A tradition unlike most others

If you watch sports on TV, you’ve heard Jim Nance often say the Masters golf tournament is a tradition unlike any other. Maybe so, but some local and area college basketball fans have a tradition unlike most others.

Hank Wiebe, of Prudent Tours in Hillsboro, and several of his friends, traditionally attend one of the first-round sites of the NCAA Men’s Basketball Tournament in March.

Oddly, the tradition began after Wiebe and a friend attended the Final Four in New Orleans in 1987.

“In 1988, when I got home from work and turned on the (first-round) games, it occurred to me that the fans had been there the better part of the day and were getting to see four tournament games in one day,” said Wiebe.

Early in 1989, Wiebe and a few friends discussed attending the first-round games to see more basketball. A call to the NCAA offices ensued, because it was prior to the Internet. They learned that Dallas was the closest option.

“We went the first year and had a good time, and then just kind of kept going year after year,” said Wiebe. “No one had any idea that we would attend NCAA tournament games for more than 30 years.”

“We decided to get tickets, which cost us $60 total for six games that weekend,” said Wiebe. “Over the years, eight different guys have made the trip.“

Usually four or five men go to the games, but all eight attended the 30th trip to the tournament in 2018, which was again in Dallas.

“We had a streak of 31 years broken in 2020 by COVID said Wiebe. “In 2021 and 2022, instead of being in crowds, four of us picked a location to rent a house and watch the first weekend of games together. This year (in Des Moines, Iowa) marked our 32nd trip to the first- and second-round. Two of us have made it every year.”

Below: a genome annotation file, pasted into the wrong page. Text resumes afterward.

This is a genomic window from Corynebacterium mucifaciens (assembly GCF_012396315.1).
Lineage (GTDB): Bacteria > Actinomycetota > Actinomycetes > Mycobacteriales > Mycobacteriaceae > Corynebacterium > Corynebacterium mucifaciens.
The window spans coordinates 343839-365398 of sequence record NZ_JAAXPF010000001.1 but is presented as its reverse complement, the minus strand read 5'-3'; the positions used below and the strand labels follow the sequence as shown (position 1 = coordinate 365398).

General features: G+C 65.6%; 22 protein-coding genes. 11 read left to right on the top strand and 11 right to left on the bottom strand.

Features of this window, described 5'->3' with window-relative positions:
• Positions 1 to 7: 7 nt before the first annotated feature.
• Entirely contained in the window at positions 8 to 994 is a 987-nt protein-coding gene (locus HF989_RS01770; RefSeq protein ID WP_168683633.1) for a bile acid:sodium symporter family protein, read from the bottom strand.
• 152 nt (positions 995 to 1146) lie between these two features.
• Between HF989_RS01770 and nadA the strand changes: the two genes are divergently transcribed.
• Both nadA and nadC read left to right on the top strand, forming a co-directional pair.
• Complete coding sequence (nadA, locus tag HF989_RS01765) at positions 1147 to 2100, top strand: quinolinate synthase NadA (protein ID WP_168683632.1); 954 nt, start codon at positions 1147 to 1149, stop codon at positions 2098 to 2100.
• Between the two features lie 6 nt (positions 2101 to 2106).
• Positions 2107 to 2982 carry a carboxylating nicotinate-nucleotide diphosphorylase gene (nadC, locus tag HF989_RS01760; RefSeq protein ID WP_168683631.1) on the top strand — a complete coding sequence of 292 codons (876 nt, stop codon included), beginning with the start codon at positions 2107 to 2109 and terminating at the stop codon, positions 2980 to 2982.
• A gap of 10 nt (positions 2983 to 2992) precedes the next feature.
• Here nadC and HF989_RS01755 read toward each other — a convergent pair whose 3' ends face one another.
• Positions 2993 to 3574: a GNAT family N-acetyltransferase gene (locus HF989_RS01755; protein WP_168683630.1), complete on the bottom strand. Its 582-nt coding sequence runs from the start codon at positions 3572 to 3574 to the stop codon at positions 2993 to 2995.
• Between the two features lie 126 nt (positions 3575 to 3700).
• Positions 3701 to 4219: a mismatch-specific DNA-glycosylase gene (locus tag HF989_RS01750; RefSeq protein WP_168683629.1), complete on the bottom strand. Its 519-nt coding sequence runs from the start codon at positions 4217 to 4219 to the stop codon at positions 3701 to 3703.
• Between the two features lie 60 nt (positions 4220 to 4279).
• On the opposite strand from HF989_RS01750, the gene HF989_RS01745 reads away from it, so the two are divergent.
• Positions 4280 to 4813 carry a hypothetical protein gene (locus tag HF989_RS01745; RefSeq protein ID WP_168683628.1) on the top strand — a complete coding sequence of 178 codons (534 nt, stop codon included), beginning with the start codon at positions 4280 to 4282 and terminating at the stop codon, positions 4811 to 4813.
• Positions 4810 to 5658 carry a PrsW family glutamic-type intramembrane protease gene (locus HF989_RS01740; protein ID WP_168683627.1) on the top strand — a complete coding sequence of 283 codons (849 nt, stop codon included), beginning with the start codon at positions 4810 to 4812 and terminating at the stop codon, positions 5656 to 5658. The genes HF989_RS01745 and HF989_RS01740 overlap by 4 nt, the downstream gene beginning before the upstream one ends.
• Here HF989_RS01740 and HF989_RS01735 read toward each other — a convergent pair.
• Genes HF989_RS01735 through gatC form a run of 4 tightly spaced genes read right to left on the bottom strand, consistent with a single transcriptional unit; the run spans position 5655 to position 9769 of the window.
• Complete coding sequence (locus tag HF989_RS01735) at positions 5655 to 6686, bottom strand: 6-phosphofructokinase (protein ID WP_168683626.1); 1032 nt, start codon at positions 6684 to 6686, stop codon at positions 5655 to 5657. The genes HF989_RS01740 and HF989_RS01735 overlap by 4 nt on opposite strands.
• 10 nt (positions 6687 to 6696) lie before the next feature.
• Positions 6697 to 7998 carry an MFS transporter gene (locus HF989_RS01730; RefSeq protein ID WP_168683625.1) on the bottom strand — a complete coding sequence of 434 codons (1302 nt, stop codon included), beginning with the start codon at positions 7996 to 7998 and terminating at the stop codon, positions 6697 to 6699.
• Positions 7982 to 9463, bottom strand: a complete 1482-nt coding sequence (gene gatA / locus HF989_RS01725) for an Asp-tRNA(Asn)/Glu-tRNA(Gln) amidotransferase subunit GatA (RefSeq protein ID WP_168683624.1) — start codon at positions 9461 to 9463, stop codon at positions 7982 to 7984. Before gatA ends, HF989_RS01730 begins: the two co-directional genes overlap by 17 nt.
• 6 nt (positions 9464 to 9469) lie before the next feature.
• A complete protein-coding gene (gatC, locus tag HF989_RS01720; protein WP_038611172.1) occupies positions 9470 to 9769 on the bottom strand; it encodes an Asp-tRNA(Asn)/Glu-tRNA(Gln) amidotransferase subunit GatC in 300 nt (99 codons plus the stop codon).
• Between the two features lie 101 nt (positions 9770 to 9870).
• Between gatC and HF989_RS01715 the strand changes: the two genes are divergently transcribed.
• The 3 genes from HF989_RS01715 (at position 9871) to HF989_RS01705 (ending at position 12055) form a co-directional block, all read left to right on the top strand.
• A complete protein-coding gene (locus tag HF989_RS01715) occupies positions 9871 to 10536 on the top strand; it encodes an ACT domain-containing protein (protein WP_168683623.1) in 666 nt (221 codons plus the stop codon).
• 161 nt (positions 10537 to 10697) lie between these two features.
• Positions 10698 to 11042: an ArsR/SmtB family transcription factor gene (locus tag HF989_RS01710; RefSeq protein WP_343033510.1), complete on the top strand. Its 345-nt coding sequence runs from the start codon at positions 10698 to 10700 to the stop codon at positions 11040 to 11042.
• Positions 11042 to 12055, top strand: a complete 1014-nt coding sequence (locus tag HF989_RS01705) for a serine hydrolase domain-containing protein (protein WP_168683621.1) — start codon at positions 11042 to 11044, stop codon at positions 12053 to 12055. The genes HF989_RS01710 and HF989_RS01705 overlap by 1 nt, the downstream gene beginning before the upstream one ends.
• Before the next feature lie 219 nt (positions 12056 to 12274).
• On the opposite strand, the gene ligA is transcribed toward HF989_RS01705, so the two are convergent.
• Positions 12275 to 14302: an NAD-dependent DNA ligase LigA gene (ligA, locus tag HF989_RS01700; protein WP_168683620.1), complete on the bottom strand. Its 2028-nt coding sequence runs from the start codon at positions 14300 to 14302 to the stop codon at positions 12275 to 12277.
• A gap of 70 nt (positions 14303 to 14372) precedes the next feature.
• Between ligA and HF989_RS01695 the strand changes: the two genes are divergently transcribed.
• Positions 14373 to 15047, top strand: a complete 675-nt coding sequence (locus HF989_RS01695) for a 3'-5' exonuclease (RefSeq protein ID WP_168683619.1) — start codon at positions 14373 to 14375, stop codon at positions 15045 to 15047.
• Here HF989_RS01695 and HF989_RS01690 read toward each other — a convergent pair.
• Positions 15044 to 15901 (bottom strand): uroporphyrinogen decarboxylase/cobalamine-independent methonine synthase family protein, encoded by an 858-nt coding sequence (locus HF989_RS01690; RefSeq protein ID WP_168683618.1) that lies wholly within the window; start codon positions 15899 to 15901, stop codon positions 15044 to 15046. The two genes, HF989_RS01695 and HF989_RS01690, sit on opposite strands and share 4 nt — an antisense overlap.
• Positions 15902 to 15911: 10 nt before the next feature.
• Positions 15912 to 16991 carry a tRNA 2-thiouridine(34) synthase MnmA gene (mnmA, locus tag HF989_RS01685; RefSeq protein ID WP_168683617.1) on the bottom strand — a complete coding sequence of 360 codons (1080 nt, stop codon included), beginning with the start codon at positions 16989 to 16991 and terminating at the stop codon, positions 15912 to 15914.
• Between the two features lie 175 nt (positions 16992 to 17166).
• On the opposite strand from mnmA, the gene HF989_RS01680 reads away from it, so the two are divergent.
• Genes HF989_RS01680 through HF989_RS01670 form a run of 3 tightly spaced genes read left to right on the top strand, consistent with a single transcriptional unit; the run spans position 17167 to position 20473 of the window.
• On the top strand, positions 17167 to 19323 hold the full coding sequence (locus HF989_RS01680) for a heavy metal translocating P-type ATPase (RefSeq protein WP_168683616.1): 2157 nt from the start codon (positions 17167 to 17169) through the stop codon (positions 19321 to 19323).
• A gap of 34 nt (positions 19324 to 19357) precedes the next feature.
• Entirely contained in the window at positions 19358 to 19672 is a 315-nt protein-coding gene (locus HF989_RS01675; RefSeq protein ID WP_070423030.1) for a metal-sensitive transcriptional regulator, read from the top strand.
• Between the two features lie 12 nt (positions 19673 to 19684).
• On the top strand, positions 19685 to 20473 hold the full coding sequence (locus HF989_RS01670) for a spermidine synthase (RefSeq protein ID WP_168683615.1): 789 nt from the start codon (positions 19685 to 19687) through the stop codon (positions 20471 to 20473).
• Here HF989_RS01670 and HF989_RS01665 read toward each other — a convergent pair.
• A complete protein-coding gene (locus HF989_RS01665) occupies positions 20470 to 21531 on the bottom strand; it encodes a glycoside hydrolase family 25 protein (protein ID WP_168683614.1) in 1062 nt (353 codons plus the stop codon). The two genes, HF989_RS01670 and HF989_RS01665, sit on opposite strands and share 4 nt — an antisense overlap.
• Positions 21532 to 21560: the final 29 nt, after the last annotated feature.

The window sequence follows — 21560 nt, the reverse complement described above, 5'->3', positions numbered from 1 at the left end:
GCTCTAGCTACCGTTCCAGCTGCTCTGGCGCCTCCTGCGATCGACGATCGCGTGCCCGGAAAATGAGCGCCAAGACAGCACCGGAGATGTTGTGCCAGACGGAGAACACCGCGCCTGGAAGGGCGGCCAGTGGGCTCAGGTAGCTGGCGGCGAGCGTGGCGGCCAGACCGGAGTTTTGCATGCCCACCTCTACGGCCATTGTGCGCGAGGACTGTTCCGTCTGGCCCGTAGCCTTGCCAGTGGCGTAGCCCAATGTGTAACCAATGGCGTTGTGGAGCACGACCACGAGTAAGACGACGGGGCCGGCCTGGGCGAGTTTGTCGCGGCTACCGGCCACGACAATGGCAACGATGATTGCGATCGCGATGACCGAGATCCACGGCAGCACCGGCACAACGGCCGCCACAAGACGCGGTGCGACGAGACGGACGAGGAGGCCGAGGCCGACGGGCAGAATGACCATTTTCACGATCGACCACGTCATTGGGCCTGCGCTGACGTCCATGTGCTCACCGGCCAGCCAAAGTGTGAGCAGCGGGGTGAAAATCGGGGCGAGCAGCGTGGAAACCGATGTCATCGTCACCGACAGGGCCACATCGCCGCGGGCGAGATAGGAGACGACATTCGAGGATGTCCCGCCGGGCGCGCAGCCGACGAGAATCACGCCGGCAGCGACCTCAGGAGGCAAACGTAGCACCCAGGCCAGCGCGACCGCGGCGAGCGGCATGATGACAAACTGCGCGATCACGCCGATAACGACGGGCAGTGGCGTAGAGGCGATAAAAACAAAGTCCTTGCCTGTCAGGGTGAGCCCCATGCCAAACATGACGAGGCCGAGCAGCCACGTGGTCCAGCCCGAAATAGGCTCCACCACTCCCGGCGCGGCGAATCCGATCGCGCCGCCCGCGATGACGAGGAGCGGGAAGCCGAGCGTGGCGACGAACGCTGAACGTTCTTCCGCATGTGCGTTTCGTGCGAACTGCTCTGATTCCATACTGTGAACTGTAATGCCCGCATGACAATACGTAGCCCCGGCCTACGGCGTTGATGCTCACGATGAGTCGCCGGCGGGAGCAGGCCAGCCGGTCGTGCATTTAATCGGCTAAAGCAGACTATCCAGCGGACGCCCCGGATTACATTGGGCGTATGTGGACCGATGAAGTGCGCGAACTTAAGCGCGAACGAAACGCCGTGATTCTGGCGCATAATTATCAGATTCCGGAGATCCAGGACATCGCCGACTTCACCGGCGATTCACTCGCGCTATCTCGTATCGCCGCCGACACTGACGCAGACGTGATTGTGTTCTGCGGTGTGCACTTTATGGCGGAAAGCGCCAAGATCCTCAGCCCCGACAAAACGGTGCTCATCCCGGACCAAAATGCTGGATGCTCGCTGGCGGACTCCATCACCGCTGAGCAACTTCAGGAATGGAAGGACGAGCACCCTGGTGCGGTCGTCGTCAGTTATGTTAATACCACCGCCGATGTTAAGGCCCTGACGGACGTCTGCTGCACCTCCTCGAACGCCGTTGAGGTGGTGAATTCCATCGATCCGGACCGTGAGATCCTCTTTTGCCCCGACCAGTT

The group never picks a site based on which teams might play, because that’s too difficult to predict in most cases. However, Wiebe notes that the group has seen KU three times, K-State twice and WSU three times.

“The best year for watching the Kansas teams was in 2014 when all three were in St. Louis,” said Wiebe. “We were lucky that year. It seemed to us for a while that Purdue and Syracuse were following us around. We saw them a combined 10 times in the first 20 years, and none of us were fans (of those teams).”

When they don’t have a favorite team to cheer for, they often root for the underdog.

“That is usually the sentiment in the arena generally, except for the fans that came to watch one team in particular,” said Wiebe. “Even when they report scores from other sites or show highlights, the biggest cheers are for the upset.”

On one occasion in Nashville, Tennessee, in 1993, the group got a good feel for the difference between the lower-tier teams and the blue bloods.

“As we walked away from the stadium between the first and second session on day one, we saw two vans quietly pull up, and the Rider University team got out,” said Wiebe. “As we continued to walk, we started hearing sirens and seeing flashing lights, and along came the Kentucky team in a large motorcoach amid a bunch of hoopla,” said Wiebe.

In all their years of attending first- and second-round games, Wiebe says they have seen three teams go on to win the National Championship—Duke in 1991, Arizona in 1997 and UConn in 1999.

When they first started attending games, they would pick a location based on what the area might hold for the off day between games to try some of the local attractions and food. But today, they simply pick a location they can drive to.

Still, Wiebe and his friends have taken some longer trips, including to Seattle, San Diego, and Miami. They have been to Dallas, Denver and Austin three times each.

Wiebe and his friends have supportive wives, but after about five years, the wives decided they should have their own getaway.

“In 1995, they started going on a long weekend ski trip in late January or early February,” said Wiebe. “This tradition lasted for about 25 years.”

As I said at the top, some traditions are unlike most others.

More from Joe Kleinsasser
Discipline dispensed in variety of ways for student-athletes
It may surprise you to know that my behavior during baseball practice...
Read More